UMMS Affiliation

Department of Ophthalmology and Visual Sciences

Publication Date


Document Type



Amino Acids, Peptides, and Proteins | Cell and Developmental Biology | Cellular and Molecular Physiology | Congenital, Hereditary, and Neonatal Diseases and Abnormalities


A range of severe human diseases called ciliopathies is caused by the dysfunction of primary cilia. Primary cilia are cytoplasmic protrusions consisting of the basal body (BB), the axoneme, and the transition zone (TZ). The BB is a modified mother centriole from which the axoneme, the microtubule-based ciliary scaffold, is formed. At the proximal end of the axoneme, the TZ functions as the ciliary gate governing ciliary protein entry and exit. Since ciliopathies often develop due to mutations in genes encoding proteins that localize to the TZ, the understanding of the mechanisms underlying TZ function is of eminent importance. Here, we show that the ciliopathy protein Rpgrip1l governs ciliary gating by ensuring the proper amount of Cep290 at the vertebrate TZ. Further, we identified the flavonoid eupatilin as a potential agent to tackle ciliopathies caused by mutations in RPGRIP1L as it rescues ciliary gating in the absence of Rpgrip1l.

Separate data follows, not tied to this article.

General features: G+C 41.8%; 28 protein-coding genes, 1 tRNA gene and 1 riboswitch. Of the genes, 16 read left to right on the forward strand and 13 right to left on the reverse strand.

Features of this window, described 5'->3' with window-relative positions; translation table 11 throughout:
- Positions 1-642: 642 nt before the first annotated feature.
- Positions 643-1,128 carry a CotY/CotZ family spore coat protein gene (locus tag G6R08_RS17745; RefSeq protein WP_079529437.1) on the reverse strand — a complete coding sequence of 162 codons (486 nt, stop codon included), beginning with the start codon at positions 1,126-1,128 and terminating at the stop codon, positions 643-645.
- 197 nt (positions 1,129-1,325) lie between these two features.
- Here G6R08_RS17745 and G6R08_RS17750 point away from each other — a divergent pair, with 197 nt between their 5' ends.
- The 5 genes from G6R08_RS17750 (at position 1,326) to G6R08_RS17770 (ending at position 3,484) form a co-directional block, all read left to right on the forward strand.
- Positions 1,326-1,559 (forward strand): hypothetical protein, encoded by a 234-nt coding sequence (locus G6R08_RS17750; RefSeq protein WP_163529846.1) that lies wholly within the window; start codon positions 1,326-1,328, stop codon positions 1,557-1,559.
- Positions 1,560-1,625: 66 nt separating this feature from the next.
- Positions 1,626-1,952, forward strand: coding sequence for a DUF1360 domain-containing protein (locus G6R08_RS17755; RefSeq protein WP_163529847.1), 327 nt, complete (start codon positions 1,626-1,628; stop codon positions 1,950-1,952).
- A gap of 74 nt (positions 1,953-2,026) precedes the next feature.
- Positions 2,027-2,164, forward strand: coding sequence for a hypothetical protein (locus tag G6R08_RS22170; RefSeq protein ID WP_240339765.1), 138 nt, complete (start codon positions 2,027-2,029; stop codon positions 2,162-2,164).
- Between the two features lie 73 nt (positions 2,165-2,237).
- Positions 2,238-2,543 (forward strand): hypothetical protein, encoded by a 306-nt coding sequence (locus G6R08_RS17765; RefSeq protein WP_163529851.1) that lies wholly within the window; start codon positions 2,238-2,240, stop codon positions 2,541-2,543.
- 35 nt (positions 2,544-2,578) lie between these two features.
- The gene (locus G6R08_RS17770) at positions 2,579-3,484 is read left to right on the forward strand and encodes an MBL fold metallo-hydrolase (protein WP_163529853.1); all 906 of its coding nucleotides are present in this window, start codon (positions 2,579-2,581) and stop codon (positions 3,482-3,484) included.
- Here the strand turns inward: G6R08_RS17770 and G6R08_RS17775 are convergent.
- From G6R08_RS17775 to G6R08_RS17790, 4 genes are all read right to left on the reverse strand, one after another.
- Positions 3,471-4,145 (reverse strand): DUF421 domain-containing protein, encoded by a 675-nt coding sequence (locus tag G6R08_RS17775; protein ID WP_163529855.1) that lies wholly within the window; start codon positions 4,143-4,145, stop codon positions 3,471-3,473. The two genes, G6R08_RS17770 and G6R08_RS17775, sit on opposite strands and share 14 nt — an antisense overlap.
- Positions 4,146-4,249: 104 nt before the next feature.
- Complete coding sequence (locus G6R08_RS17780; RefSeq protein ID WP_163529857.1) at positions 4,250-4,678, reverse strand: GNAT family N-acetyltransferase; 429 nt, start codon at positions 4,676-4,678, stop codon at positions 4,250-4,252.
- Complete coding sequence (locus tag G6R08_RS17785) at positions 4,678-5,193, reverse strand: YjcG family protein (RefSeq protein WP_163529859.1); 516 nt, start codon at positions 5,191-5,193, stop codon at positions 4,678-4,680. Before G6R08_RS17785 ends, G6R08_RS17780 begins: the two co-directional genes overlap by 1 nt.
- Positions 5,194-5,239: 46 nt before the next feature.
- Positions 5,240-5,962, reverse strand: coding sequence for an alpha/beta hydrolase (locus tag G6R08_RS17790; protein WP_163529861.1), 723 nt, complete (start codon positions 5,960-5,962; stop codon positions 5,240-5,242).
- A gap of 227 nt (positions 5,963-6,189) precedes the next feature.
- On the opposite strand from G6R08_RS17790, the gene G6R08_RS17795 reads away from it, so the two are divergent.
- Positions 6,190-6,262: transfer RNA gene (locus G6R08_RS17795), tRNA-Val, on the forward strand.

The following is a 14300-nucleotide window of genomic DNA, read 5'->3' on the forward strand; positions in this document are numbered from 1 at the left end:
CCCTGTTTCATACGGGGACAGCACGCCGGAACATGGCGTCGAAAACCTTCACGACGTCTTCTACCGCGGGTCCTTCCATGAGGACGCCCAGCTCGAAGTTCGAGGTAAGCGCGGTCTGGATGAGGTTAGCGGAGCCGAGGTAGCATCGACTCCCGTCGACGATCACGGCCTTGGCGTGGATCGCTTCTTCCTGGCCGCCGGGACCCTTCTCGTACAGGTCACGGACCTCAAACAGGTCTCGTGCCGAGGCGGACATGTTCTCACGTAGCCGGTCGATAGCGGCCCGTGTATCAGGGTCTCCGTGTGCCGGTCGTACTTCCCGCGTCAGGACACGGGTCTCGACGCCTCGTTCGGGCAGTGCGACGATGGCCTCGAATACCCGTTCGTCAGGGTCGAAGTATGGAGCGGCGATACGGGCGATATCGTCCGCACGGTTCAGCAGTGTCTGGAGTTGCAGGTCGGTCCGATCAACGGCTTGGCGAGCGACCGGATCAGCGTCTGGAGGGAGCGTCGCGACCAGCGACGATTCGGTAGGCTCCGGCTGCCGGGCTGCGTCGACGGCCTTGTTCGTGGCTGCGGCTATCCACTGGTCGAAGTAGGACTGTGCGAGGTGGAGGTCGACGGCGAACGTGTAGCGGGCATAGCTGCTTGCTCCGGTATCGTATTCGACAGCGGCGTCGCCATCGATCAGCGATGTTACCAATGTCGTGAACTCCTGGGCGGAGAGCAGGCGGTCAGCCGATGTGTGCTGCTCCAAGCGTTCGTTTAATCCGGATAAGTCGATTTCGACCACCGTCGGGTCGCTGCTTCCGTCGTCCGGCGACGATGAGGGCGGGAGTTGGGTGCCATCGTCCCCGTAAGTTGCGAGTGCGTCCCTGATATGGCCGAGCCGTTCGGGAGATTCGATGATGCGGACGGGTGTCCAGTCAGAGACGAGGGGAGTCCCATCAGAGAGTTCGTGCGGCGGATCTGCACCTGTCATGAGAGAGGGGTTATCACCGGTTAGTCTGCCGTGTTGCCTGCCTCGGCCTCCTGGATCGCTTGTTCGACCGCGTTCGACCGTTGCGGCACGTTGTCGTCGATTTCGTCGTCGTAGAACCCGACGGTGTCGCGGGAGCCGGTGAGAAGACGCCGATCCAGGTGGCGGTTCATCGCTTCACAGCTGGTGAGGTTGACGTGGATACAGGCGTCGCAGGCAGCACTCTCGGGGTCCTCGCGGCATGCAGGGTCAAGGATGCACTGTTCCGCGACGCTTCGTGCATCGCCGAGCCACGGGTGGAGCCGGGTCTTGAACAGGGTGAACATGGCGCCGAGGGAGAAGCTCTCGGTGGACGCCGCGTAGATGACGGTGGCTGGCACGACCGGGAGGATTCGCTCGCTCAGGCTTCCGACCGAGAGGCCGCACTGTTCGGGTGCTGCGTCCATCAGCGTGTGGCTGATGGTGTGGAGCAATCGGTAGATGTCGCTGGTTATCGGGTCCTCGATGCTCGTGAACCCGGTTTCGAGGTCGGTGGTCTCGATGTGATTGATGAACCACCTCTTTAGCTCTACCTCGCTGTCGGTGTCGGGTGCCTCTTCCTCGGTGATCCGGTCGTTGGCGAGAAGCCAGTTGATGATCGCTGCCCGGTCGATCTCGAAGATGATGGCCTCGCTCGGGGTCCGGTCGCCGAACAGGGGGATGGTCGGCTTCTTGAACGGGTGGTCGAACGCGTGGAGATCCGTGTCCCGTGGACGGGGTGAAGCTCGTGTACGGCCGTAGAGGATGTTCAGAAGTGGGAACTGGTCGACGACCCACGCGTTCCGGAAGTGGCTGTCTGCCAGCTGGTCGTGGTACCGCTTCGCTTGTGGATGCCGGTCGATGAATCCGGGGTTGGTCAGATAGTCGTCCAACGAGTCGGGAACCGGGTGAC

ciliopathies, cilia, Rpgrip1l

Rights and Permissions

Copyright © 2021 Wiegering et al. This article is distributed by The American Society for Cell Biology under license from the author(s). Two months after publication it is available to the public under an Attribution–Noncommercial–Share Alike 3.0 Unported Creative Commons License.

DOI of Published Version



Wiegering A, Dildrop R, Vesque C, Khanna H, Schneider-Maunoury S, Gerhardt C. Rpgrip1l controls ciliary gating by ensuring the proper amount of Cep290 at the vertebrate transition zone. Mol Biol Cell. 2021 Apr 15;32(8):675-689. doi: 10.1091/mbc.E20-03-0190. Epub 2021 Feb 24. PMID: 33625872; PMCID: PMC8108517. Link to article on publisher's site

Journal/Book/Conference Title

Molecular biology of the cell

Related Resources

Link to Article in PubMed

PubMed ID


Creative Commons License

Creative Commons Attribution-Noncommercial-Share Alike 3.0 License
This work is licensed under a Creative Commons Attribution-Noncommercial-Share Alike 3.0 License.